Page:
At this point, you might have an inkling of why observability pricing is hard to calculate, never mind compare. No two vendors have the same pricing model and they each charge for a different permutation of usage.
Nevertheless, we're going to do a best effort attempt by making a number of assumptions to normalize costs across vendors.
Volume Based Fixed Cost Comparison
The following is a comparison of just the volume based pricing of different vendors in terms of cost per gigabyte per month. It does not cover vendors that use resource based pricing and does not take into account the variable based portion of the cost.
We make the following assumptions when calculating costs:
for vendors that have a fixed price component ($X for first Y GB and then $Z/gb/month afterwards) - we are ignoring this as it an insignificant part of the cost at scale
for vendors that have event based pricing ($X per million events), we're assuming that the average event is 512 bytes and normalizing to gb/month
for vendors that have indexed storage with variable retention prices, we normalize to 14day retention
for vendors that have multiple tiers of storage (eg. hot and cold), we compare prices for "hot" storage
indexed storage vendors have the highest price per byte and raw storage vendors have the lowest.
there is a 33X difference between the most expensive vendor (Datadog at $5.08/gb/mo) and the least (Axiom at $0.15/gb/mo)
the new generation of vendors that have started within the last 10 years (eg. axiom, signoz, hyperdx, etc. ) have drastically lower volume based prices ($0.50/gb/mo or lower)
Volume Based Variable Cost Comparison
Only looking at fixed cost can paint a distorted picture of the vendor landscape - variable costs can easily exceed the fixed cost depending on the workload.
We make the following assumptions when calculating costs:
variable usage per month is
total team size * volume of data ingested * 10(this makes the assumption that each team member, on average, queries 10X the monthly ingest volume each month)
S3 query cost is modeled as the cost of scanning data using Athena ($0.005/gb scanned)
The following is a chart of vendors that have a variable cost during query time. We model a team size of 10 with a monthly data volume of 1TB.
Cloudwatch Logs cost doubles as the variable cost just about equals the volume cost
Grafana Cloud has a fair use policy that makes it free to query 100X the monthly volume - this is why you don't see a variable cost component for Grafana at 10 people. Note that if exceeded, Grafana becomes extremely expensive at query time ($0.40/gb scanned)
New Relic charges per seat - at $418.80/full platform user, the total price increases by over 13X
S3 query cost becomes the bulk of any logging service built on top of it
Volume Based Combined Cost Comparison
The following two charts attempt to show the total cost of ownership when accounting for both the fixed and variable portions of volume based pricing when processing 1TB of logs per month for a team of 10.
New Relic has the biggest jump in pricing due to their per seat model
Cloudwatch logs and S3 become drastically more expensive when taking into account querying
Note that there are many "raw storage" vendors that do not (currently) have a variable based cost associated with querying (eg. Highlight, HypderDX, Signoz, BetterStack). These vendors are all built on top of either S3 (or a cloud vendor equivalent) or Clickhouse (which leverages S3).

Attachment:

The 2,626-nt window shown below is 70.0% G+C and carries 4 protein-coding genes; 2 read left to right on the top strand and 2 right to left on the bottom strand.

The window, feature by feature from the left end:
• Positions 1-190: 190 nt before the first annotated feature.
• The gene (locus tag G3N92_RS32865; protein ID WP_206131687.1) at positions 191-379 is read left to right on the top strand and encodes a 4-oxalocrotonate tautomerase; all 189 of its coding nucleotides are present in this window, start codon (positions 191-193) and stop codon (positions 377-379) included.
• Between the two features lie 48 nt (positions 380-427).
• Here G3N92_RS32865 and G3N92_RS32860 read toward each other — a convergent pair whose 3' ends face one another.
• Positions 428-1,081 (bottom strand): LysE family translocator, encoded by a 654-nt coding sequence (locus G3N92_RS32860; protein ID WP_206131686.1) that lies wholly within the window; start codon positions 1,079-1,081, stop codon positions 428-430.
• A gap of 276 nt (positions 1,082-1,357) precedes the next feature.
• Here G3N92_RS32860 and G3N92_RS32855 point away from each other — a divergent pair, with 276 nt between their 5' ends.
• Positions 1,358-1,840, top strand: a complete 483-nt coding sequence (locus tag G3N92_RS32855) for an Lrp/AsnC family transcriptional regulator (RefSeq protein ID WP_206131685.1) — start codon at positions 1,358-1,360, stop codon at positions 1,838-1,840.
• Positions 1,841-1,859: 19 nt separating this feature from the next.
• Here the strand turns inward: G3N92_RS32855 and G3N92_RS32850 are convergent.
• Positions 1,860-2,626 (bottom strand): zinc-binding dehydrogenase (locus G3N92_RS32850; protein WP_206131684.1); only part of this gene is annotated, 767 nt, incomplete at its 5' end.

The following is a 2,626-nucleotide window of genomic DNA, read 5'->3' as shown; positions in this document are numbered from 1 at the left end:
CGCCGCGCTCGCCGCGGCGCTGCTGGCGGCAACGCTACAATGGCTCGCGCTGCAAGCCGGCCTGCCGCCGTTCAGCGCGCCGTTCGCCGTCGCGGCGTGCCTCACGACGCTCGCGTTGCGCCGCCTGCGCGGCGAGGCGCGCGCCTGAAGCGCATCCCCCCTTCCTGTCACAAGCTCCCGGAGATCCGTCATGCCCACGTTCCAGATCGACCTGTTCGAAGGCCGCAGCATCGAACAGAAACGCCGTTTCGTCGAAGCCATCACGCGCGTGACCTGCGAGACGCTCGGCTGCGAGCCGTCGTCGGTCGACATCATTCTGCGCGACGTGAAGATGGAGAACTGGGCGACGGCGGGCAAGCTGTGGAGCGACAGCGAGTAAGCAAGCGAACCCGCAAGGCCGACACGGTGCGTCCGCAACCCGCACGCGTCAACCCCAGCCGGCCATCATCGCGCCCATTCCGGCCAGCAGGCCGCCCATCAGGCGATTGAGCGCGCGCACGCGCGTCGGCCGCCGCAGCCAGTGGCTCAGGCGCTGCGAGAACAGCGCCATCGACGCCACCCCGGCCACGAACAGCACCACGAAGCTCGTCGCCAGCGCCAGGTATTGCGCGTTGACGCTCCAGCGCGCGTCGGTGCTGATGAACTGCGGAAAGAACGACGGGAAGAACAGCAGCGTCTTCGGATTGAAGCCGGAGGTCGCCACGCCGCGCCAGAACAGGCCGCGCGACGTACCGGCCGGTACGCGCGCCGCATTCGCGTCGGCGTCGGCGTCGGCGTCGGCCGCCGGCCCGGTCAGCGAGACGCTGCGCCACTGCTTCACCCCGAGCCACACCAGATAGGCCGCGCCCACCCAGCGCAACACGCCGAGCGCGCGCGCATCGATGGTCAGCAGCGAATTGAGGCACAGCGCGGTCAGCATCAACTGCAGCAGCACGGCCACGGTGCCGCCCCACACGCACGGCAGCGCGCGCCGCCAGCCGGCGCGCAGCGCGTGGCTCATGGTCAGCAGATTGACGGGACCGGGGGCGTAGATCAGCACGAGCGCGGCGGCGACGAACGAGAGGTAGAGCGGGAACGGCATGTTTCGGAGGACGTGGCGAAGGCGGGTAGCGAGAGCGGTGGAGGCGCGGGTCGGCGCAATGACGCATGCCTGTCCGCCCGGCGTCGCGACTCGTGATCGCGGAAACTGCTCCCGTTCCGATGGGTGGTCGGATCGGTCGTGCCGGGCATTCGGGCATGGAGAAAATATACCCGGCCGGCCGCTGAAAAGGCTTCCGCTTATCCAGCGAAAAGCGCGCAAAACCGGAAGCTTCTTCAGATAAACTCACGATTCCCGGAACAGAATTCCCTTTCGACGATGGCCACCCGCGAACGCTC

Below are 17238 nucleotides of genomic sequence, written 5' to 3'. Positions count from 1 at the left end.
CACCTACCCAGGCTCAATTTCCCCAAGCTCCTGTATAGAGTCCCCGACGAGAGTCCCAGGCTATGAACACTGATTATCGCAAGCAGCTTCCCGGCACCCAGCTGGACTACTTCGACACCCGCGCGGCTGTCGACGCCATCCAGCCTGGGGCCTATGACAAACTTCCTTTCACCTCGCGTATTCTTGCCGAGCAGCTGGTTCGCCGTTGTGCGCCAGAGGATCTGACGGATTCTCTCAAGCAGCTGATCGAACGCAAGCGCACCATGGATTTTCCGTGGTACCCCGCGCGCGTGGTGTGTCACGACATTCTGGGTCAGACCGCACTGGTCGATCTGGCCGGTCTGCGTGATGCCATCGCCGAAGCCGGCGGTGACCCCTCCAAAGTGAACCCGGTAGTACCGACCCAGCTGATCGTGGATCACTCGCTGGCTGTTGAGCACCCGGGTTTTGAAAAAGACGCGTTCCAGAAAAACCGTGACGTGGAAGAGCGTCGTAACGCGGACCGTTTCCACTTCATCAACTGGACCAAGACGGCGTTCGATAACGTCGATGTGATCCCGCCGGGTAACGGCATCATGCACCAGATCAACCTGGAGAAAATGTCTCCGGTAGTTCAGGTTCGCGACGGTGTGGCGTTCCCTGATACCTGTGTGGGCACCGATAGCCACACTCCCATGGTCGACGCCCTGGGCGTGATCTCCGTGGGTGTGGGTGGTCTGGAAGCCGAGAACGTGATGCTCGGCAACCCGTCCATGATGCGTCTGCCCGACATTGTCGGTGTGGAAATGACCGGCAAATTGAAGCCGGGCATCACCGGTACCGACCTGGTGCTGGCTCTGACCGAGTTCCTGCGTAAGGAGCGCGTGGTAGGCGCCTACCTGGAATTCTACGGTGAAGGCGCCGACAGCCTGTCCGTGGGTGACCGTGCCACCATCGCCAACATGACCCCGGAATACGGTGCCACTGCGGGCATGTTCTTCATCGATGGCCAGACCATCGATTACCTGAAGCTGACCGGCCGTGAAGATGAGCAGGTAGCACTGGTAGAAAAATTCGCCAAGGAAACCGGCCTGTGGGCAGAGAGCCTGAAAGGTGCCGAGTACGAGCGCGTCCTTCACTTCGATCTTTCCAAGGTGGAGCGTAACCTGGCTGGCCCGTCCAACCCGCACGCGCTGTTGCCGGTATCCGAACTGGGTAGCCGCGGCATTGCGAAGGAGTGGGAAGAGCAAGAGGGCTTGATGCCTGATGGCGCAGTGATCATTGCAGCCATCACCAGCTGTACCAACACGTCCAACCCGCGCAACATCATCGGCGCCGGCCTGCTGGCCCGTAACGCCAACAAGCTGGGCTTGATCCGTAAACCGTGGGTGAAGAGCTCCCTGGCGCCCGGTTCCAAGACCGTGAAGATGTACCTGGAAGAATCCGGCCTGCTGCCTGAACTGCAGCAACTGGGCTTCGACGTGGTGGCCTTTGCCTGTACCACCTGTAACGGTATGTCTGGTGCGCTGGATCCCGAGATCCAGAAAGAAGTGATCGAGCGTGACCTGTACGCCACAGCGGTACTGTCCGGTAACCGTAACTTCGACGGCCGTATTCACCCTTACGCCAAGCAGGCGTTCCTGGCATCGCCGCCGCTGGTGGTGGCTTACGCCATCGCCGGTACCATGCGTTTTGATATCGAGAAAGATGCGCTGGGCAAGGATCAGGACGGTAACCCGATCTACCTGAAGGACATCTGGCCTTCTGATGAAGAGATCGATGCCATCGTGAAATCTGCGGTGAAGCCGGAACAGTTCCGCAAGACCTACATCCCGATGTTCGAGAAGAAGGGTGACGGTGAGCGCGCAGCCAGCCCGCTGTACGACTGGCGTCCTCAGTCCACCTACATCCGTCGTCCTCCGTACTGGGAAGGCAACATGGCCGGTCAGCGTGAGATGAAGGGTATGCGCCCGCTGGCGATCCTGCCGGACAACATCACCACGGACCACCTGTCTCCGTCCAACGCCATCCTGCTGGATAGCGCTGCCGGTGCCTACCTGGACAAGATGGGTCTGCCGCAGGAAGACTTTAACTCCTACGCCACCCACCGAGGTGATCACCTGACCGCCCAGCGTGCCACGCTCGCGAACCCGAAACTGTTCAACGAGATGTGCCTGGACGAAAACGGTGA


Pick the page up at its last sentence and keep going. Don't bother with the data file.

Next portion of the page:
This is most likely due to a combination of the following:
our estimate of queries scaling at 10X monthly ingest volume per user is far too conservative
the naive assumption of using S3 + Athena to model S3 query is far too conservative
the aforementioned vendors are able to leverage caching, pre-computation, and other optimizations to drastically reduce the cost of serving queries
the aforementioned vendors are all "new" to the scene (started within the last 5 years) and don't have customers of the scale and workload that break their current pricing model
Pricing is tricky. Usage based pricing means you pay little when you're small but that your costs can grow exponentially if you scale. This makes it hard to compare or forecast.
If you're just starting out, it probably doesn't matter because costs are minimal and you will get more leverage by focusing on your business. If you're a growing or mature organization and you realize that observability is over 20% of your infra budget or past the seven figure range, it might be worthwhile to look into optimizations (eg. see Datadog's $65M/year customer)
The kicker is that by the time you want to optimize is also when you're most locked in. Existing instrumentation, training, run books, dashboards, alarms - all this and more needs to be migrated at scale without breaking existing services or slowing down product velocity. To switch might mean dedicating a two pizza team for an entire year to deliver an outcome that in all likelihood will be worse than what you have in place today. This is why its worth understanding not just what you're costs are today but how they will scale when you grow.
If you're already in too deep or you just want someone to make the existing costs go away - check out Nimbus (disclaimer: I'm the founder). The Nimbus platform helps companies reduce logging costs by 60% or more with no migrations or code changes. Our optimization engine automatically analyzes incoming logs (metrics and traces available in limited preview) to identify common patterns and create transformations that reduce log volumes without dropping data. If controlling observability costs is a concern, also feel free to reach out directly to kevin(at)nimbus.dev